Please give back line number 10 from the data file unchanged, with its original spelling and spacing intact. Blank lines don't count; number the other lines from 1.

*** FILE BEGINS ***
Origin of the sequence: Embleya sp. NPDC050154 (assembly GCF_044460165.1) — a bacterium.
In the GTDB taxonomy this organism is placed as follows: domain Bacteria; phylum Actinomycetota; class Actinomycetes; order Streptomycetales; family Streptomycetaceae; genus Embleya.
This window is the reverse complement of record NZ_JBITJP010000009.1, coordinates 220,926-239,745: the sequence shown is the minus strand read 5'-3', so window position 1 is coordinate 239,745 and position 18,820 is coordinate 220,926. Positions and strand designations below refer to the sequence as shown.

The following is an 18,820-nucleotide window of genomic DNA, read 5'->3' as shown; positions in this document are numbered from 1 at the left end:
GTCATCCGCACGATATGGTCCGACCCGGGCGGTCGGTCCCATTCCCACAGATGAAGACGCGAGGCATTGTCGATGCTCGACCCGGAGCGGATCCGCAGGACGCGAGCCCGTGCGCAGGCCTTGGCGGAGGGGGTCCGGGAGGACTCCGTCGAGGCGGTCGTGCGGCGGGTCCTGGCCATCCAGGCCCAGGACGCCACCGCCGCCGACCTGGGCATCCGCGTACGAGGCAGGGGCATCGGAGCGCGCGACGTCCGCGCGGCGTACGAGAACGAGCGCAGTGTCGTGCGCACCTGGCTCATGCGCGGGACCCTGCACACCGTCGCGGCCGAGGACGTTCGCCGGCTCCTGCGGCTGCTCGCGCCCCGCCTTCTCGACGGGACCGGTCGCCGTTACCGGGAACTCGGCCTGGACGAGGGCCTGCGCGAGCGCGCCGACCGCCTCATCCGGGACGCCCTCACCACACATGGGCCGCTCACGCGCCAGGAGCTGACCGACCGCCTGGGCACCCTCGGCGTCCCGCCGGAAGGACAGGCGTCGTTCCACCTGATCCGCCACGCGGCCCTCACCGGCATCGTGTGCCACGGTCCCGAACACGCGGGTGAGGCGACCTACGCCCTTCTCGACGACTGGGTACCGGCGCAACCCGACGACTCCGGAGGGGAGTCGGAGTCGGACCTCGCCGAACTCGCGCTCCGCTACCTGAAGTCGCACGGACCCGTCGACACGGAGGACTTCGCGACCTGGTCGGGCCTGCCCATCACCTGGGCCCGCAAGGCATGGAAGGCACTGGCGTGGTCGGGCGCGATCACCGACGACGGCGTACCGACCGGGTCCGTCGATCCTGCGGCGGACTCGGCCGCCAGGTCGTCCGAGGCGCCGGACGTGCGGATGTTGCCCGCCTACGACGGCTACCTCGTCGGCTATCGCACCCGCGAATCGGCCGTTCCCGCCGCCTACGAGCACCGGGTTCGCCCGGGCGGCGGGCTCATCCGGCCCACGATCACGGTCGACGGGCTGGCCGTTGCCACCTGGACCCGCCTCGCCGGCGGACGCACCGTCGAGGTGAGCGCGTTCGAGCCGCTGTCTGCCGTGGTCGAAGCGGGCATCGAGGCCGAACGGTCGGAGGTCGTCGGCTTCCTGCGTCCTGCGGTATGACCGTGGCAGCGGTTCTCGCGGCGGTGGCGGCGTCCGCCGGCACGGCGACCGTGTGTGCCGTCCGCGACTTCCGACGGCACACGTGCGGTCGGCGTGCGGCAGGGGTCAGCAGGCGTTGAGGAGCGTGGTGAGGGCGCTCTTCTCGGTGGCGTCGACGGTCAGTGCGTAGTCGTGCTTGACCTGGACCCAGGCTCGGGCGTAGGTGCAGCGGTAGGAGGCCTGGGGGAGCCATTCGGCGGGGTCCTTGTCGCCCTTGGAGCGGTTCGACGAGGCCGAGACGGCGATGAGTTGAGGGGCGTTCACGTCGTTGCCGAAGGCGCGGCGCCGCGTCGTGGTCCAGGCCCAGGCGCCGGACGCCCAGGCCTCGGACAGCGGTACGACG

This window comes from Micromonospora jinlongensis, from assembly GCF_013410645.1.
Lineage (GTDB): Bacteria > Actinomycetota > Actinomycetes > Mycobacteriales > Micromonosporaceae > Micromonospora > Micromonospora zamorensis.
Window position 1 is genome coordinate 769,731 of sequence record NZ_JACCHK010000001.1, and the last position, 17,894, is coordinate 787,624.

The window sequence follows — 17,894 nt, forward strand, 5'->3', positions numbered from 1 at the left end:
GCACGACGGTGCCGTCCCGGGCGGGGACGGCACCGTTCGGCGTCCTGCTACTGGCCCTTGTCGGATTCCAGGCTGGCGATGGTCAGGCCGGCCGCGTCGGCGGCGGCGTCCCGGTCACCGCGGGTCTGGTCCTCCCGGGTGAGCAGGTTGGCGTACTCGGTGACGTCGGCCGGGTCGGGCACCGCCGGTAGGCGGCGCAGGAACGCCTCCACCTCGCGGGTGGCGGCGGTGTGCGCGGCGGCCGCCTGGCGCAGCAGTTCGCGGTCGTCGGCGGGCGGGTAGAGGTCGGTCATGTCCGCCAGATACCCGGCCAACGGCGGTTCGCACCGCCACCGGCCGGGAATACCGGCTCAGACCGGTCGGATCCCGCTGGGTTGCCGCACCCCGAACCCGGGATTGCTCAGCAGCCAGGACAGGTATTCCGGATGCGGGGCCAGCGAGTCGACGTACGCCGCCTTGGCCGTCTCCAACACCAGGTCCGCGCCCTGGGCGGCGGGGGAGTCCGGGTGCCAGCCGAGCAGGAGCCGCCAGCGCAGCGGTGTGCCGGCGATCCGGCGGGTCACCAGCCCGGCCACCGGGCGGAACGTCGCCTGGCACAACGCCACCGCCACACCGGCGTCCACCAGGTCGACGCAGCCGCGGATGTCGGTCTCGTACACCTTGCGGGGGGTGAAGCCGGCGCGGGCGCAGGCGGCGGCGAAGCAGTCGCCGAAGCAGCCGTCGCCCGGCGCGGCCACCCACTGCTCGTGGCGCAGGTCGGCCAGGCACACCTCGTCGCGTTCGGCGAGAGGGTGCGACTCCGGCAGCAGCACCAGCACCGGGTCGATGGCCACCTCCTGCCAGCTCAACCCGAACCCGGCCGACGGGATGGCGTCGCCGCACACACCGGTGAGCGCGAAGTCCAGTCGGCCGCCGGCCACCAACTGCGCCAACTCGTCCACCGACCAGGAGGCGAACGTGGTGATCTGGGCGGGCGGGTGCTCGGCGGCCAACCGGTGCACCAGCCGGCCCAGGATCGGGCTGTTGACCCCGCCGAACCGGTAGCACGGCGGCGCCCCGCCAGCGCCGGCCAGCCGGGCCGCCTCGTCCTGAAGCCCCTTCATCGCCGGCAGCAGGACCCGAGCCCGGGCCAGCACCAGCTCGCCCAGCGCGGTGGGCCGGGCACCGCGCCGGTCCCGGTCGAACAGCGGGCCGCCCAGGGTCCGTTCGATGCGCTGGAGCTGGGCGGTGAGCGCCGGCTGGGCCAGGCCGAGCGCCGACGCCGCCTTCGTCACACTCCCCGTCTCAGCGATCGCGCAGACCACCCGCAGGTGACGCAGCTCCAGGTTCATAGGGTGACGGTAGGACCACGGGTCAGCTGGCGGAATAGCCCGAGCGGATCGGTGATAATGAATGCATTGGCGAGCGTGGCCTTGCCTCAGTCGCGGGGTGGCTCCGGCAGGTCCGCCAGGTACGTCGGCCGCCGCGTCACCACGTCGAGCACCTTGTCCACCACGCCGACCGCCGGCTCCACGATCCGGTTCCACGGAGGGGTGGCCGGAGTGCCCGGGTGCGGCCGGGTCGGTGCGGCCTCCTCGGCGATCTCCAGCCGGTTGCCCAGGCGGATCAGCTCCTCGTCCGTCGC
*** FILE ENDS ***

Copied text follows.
GCACGACGGTGCCGTCCCGGGCGGGGACGGCACCGTTCGGCGTCCTGCTACTGGCCCTTGTCGGATTCCAGGCTGGCGATGGTCAGGCCGGCCGCGTCGGCGGCGGCGTCCCGGTCACCGCGGGTCTGGTCCTCCCGGGTGAGCAGGTTGGCGTACTCGGTGACGTCGGCCGGGTCGGGCACCGCCGGTAGGCGGCGCAGGAACGCCTCCACCTCGCGGGTGGCGGCGGTGTGCGCGGCGGCCGCCTGGCGCAGCAGTTCGCGGTCGTCGGCGGGCGGGTAGAGGTCGGTCATGTCCGCCAGATACCCGGCCAACGGCGGTTCGCACCGCCACCGGCCGGGAATACCGGCTCAGACCGGTCGGATCCCGCTGGGTTGCCGCACCCCGAACCCGGGATTGCTCAGCAGCCAGGACAGGTATTCCGGATGCGGGGCCAGCGAGTCGACGTACGCCGCCTTGGCCGTCTCCAACACCAGGTCCGCGCCCTGGGCGGCGGGGGAGTCCGGGTGCCAGCCGAGCAGGAGCCGCCAGCGCAGCGGTGTGCCGGCGATCCGGCGGGTCACCAGCCCGGCCACCGGGCGGAACGTCGCCTGGCACAACGCCACCGCCACACCGGCGTCCACCAGGTCGACGCAGCCGCGGATGTCGGTCTCGTACACCTTGCGGGGGGTGAAGCCGGCGCGGGCGCAGGCGGCGGCGAAGCAGTCGCCGAAGCAGCCGTCGCCCGGCGCGGCCACCCACTGCTCGTGGCGCAGGTCGGCCAGGCACACCTCGTCGCGTTCGGCGAGAGGGTGCGACTCCGGCAGCAGCACCAGCACCGGGTCGATGGCCACCTCCTGCCAGCTCAACCCGAACCCGGCCGACGGGATGGCGTCGCCGCACACACCGGTGAGCGCGAAGTCCAGTCGGCCGCCGGCCACCAACTGCGCCAACTCGTCCACCGACCAGGAGGCGAACGTGGTGATCTGGGCGGGCGGGTGCTCGGCGGCCAACCGGTGCACCAGCCGGCCCAGGATCGGGCTGTTGACCCCGCCGAACCGGTAGCACGGCGGCGCCCCGCCAGCGCCGGCCAGCCGGGCCGCCTCGTCCTGAAGCCCCTTCATCGCCGGCAGCAGGACCCGAGCCCGGGCCAGCACCAGCTCGCCCAGCGCGGTGGGCCGGGCACCGCGCCGGTCCCGGTCGAACAGCGGGCCGCCCAGGGTCCGTTCGATGCGCTGGAGCTGGGCGGTGAGCGCCGGCTGGGCCAGGCCGAGCGCCGACGCCGCCTTCGTCACACTCCCCGTCTCAGCGATCGCGCAGACCACCCGCAGGTGACGCAGCTCCAGGTTCATAGGGTGACGGTAGGACCACGGGTCAGCTGGCGGAATAGCCCGAGCGGATCGGTGATAATGAATGCATTGGCGAGCGTGGCCTTGCCTCAGTCGCGGGGTGGCTCCGGCAGGTCCGCCAGGTACGTCGGCCGCCGCGTCACCACGTCGAGCACCTTGTCCACCACGCCGACCGCCGGCTCCACGATCCGGTTCCACGGAGGGGTGGCCGGAGTGCCCGGGTGCGGCCGGGTCGGTGCGGCCTCCTCGGCGATCTCCAGCCGGTTGCCCAGGCGGATCAGCTCCTCGTCCGTCGC